That’s the ideal. And here is the nadir, as presented in a fundraising letter from James Grossman, executive director of the American Historical Association:
Dear Robert Bradley,
I’m well aware that you’ve likely hit the delete button on innumerable membership pitches over the last several years. I certainly have. But please give me a few minutes to offer something different: a message that’s not about tote bags or member benefits, but about what we do, why it matters, and how you can help.
The American Historical Association is not where we were a decade ago. Some of you have let membership lapse precisely because of these changes; I’ve engaged in lengthy exchanges with colleagues who have declined to renew. I enjoy these email conversations and learn from them. But I hope that others will consider these changes salutary in terms of what we can do for historians, historical work, and the place of history in public culture.
“Advocacy” used to encompass largely activity on Capitol Hill, with additional work in federal agencies mostly “inside the Beltway” (a horrible cliché, but in this case literally accurate). We also raised our voices on behalf of colleagues in other countries.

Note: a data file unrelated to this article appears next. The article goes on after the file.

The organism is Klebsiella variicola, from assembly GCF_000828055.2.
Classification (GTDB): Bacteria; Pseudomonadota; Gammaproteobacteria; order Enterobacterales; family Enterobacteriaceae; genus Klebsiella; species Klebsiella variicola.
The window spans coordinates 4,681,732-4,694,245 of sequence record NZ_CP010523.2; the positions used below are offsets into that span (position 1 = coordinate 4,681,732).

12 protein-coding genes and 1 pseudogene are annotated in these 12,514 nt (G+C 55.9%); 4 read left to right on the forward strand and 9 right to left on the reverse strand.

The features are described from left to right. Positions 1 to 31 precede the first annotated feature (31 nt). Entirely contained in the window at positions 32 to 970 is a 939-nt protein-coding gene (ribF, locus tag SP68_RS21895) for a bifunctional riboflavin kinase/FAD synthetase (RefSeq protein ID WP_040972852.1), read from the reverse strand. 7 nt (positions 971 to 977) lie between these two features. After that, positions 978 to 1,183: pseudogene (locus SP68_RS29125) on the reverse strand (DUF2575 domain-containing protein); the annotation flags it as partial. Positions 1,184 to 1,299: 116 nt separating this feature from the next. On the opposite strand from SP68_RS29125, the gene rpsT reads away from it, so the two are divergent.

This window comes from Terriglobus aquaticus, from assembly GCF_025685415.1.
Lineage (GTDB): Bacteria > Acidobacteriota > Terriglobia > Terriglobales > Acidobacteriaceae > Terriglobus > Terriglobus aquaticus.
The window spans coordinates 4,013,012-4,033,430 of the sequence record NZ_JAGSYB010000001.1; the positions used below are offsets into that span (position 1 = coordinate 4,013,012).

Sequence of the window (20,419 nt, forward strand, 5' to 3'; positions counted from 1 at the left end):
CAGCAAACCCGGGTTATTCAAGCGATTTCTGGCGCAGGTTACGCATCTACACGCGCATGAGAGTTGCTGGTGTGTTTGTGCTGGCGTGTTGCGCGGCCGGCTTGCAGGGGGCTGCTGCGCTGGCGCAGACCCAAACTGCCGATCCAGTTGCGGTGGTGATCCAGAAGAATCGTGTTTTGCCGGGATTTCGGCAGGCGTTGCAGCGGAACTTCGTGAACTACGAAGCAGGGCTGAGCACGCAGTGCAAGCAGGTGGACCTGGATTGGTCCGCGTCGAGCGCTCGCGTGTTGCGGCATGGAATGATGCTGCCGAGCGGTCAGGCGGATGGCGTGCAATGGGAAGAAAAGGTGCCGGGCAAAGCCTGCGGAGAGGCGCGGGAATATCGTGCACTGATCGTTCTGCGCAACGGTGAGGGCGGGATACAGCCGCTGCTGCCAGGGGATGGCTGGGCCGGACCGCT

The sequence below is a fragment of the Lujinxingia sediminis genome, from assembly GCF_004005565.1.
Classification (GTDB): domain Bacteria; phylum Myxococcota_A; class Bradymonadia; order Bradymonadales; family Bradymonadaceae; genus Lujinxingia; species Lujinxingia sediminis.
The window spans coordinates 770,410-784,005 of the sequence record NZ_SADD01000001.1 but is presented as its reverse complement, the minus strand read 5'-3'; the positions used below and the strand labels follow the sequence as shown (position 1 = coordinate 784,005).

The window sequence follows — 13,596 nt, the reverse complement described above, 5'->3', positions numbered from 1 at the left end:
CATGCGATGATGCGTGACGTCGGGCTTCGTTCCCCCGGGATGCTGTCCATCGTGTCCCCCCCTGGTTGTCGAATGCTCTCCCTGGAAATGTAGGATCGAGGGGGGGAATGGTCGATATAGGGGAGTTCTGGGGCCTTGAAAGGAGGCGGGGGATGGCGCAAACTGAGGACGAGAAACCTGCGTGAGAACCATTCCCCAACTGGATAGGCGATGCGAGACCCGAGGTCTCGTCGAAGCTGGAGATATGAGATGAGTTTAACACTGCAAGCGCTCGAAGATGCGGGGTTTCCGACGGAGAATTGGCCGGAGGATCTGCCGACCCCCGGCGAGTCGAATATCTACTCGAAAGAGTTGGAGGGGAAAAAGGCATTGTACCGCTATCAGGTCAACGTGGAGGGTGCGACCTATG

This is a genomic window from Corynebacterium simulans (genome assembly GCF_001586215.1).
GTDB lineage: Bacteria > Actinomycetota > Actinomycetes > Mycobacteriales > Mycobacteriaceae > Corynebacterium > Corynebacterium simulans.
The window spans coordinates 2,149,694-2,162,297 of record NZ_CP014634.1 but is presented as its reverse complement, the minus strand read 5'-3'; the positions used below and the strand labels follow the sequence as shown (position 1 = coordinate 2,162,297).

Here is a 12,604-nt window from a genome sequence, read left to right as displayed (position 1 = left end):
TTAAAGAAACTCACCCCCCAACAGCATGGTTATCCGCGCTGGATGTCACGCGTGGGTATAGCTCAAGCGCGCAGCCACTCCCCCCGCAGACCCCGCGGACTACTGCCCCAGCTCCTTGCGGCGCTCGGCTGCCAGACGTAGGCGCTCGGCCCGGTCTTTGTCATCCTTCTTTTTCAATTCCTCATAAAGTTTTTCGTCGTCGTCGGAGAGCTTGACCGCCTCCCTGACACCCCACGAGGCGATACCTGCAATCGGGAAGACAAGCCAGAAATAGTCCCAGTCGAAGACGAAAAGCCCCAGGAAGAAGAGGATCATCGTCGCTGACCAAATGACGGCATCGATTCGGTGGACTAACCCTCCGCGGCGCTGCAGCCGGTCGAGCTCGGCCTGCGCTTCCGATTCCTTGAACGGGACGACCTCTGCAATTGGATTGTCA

We still do those things. In the last year alone, we joined with 29 tribal nations and Indigenous communities, two states, and eight local organizations to prevent the sale of a National Archives and Records Administration (NARA) facility in Seattle. With three other partners, we sued the outgoing president and other White House staff to preserve presidential records. We also joined a small group of collaborators to file suit against NARA and US Immigration and Customs Enforcement (ICE), challenging ICE’s authority to destroy records documenting the treatment of immigrants in its custody. We succeeded in all three cases: the Justice Department ordered a “litigation hold” on all White House documents during the presidential transition, the sale of the Seattle NARA facility has been canceled, and a court granted summary judgment on the challenged aspects of ICE’s plan, leading to a permanent policy change by the executive branch.